Nevertheless they died not on the dreadful road, but went straight along the path till they came to the place where it passes over some low hills, from whence they could see the fortress which stood upon Puke-tapu. Here they sat down and rested, for the first time since they had commenced their journey. They had not yet been seen by the watchmen of the fortress. Then Hakawau, with his incantations, sent forth many genii, to attack the spirits who kept watch over the fortress and magic head of Puarata. Some of his good genii were sent by Hakawau in advance, whilst he charged others to follow at some distance. The incantations by the power of which these genii were sent forth by Hakawau was a Whangai. The genii he sent in front were ordered immediately to begin the assault. As soon as the spirits who guarded the fortress of
[paragraph continues] Puarata saw the others, they all issued out to attack them; the good genii then feigned a retreat the evil ones following them, and whilst they were thus engaged in the pursuit some of the thousands of good genii, who had last been sent forth by Hakawau, stormed the fortress now left without defenders; when the evil spirits, who had been led away in the pursuit, turned to protect the fortress, they found that the genii of Hakawau had already got quite close to it, and the good genii of Hakawau without trouble caught them one after the other, and thus all the spirits of the old sorcerer Puarata were utterly destroyed.
When all the evil spirits who had been subject to the old sorcerer had been thus destroyed, Hakawau walked straight up towards the fortress of this fellow, in whom spirits had dwelt as thick as men stow themselves in a canoe, and whom they had used in like manner to carry them about. When the watchmen of the fortress, to their great surprise, saw strangers coming, Puarata hurried to his magic head, to call upon it; his supplication was after this mariner: 'Strangers come here! strangers come here! Two strangers come! two strangers come!' But it uttered only a low wailing sound; for since the good genii of Hakawau had destroyed the spirits who served Puarata, the old sorcerer addressed in vain his supplications to the magic head, it could no longer raise aloud its powerful voice as in former times, but uttered only low moans and wails. Could it have cried out with a loud voice, straightway Hakawau and his friend would both have perished; for thus it was, when armies and travellers had in other times passed the fortress, Puarata addressed supplications to his magic head, and when it cried out with a mighty voice, the strangers all perished as they heard it.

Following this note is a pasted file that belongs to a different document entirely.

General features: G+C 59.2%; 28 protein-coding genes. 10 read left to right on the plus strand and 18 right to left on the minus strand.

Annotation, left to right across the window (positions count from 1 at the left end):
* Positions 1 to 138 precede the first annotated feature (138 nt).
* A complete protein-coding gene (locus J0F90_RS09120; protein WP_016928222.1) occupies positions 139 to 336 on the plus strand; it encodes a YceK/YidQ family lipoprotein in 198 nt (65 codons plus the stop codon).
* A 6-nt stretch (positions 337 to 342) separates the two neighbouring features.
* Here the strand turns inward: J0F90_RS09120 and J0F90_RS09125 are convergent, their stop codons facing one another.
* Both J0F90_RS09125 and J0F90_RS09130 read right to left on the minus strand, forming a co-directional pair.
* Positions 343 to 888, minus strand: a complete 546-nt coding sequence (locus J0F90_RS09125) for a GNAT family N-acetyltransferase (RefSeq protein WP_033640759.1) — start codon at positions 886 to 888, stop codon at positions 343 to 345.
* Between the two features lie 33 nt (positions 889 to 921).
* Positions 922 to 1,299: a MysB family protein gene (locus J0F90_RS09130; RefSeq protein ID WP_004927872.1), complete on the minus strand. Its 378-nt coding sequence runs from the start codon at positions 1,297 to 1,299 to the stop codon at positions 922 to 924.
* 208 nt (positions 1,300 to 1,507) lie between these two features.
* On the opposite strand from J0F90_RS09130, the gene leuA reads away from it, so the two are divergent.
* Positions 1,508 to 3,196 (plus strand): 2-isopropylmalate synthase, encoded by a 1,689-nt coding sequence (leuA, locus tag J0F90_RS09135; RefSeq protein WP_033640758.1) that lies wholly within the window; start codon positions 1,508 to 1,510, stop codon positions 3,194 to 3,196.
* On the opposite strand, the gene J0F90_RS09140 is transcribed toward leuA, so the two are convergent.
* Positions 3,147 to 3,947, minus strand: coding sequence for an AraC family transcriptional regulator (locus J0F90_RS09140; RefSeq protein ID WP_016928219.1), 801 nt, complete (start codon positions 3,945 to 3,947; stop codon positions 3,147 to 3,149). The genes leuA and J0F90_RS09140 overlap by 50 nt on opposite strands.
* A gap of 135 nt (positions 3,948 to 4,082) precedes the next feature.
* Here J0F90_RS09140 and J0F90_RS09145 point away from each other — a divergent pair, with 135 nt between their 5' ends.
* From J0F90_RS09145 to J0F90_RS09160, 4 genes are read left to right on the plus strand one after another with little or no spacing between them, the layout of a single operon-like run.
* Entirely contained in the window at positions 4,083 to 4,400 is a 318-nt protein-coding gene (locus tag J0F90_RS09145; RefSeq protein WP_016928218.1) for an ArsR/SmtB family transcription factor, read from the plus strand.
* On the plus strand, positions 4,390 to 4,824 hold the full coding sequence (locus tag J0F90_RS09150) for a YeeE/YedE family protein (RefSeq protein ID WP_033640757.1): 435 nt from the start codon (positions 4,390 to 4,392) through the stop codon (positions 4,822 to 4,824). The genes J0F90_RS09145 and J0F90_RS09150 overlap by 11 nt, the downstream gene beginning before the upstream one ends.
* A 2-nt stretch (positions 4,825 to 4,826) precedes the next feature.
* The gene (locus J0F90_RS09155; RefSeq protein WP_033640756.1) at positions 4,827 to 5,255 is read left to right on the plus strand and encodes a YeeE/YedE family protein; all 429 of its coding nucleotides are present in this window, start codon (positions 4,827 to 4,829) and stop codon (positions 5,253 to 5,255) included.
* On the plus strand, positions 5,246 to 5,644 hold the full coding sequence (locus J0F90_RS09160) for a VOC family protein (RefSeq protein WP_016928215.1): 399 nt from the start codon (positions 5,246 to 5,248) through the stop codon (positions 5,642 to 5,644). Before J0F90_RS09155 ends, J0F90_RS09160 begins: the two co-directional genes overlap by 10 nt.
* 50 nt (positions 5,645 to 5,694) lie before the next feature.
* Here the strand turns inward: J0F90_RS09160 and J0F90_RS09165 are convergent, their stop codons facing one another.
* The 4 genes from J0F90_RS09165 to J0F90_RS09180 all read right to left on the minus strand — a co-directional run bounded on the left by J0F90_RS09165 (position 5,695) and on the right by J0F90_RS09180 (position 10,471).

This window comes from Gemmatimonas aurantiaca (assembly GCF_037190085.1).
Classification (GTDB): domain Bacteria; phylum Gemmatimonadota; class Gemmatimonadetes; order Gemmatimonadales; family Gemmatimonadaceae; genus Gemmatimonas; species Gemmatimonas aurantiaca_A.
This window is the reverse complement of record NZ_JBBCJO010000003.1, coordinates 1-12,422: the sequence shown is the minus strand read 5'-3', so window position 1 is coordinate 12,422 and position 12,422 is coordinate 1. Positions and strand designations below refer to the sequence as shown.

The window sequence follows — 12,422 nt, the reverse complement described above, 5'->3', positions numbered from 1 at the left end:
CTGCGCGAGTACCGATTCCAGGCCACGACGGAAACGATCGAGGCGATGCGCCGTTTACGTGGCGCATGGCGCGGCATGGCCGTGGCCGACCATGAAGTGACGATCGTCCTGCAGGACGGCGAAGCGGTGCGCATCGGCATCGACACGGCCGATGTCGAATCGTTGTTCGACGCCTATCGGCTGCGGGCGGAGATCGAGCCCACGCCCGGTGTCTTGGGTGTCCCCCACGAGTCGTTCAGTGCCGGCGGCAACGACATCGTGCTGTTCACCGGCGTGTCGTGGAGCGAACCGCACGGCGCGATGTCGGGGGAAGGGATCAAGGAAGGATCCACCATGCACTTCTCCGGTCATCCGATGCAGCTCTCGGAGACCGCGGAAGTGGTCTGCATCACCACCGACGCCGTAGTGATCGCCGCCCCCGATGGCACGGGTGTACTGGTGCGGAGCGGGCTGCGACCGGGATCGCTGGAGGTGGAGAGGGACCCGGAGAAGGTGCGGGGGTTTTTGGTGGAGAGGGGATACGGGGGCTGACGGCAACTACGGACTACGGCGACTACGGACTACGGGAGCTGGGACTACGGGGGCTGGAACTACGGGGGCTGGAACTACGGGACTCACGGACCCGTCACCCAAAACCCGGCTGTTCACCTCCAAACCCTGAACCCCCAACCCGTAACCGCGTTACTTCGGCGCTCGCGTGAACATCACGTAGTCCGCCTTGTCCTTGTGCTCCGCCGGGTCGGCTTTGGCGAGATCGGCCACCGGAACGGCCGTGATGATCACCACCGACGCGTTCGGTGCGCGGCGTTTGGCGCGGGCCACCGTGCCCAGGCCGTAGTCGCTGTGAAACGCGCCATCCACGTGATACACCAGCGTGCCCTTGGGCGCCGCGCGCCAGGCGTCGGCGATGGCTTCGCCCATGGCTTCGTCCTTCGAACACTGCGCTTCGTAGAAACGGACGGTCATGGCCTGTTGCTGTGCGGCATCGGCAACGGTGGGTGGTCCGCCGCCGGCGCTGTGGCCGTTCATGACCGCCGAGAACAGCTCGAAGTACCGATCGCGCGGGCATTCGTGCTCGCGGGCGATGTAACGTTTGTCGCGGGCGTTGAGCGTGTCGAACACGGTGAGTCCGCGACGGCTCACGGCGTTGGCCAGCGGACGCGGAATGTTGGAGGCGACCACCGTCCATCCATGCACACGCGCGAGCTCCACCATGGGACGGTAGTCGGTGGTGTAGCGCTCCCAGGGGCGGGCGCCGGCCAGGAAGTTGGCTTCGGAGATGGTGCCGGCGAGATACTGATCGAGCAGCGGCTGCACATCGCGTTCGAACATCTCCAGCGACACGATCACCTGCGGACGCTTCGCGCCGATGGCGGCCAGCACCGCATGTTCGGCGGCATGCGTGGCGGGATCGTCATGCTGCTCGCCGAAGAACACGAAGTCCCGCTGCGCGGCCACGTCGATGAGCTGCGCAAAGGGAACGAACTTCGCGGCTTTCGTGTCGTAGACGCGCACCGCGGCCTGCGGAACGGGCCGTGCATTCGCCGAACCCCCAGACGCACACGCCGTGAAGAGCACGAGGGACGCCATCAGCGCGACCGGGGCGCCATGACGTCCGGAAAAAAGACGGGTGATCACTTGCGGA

Hakawau and his friend had, in the meantime, continued to walk straight to the fortress. When
they drew near it, Hakawau said to his friend: 'You go directly along the path that leads by the gateway into the fortress; as for me, I will show my power over the old sorcerer, by climbing right over the parapet and palisades': and when they reached the defences of the place, Hakawau began to climb over the palisades of the gateway. When the people of the place saw this, they were much exasperated, and desired him, in an angry manner, to pass underneath the gateway, along the pathway which was common to all, and not to dare to climb over the gateway of Puarata and of Tautohito; but Hakawau went quietly on over the gateway, without paying the least attention to the angry words of those who were calling out to him, for he felt quite sure that the two old sorcerers were not so skilful in magical arts as he was; so Hakawau persisted in going direct to all the most holy places of the fortress, where no person who had not been made sacred might enter.
After Hakawau and his friend had been for a short time in the fortress, and had rested themselves a little, the people of the place began to cook food for them; they still continued to sit resting themselves in the fortress for a long time, and at length Hakawau said to his friend: 'Let us depart.' Directly his servant heard what his master said to him, he jumped up at once and was ready enough to be off. Then the people of the place called out to them not to go immediately, but to take some food first; but Hakawau answered: 'Oh, we ate only a little while ago; not far from here we took some food.' So Hakawau would not remain longer in the fortress, but departed, and as he started, he smote his hands on the threshold of the house in which they had rested, and they had hardly got well outside of the fortress before every soul in it was dead--not a single one of them was left alive.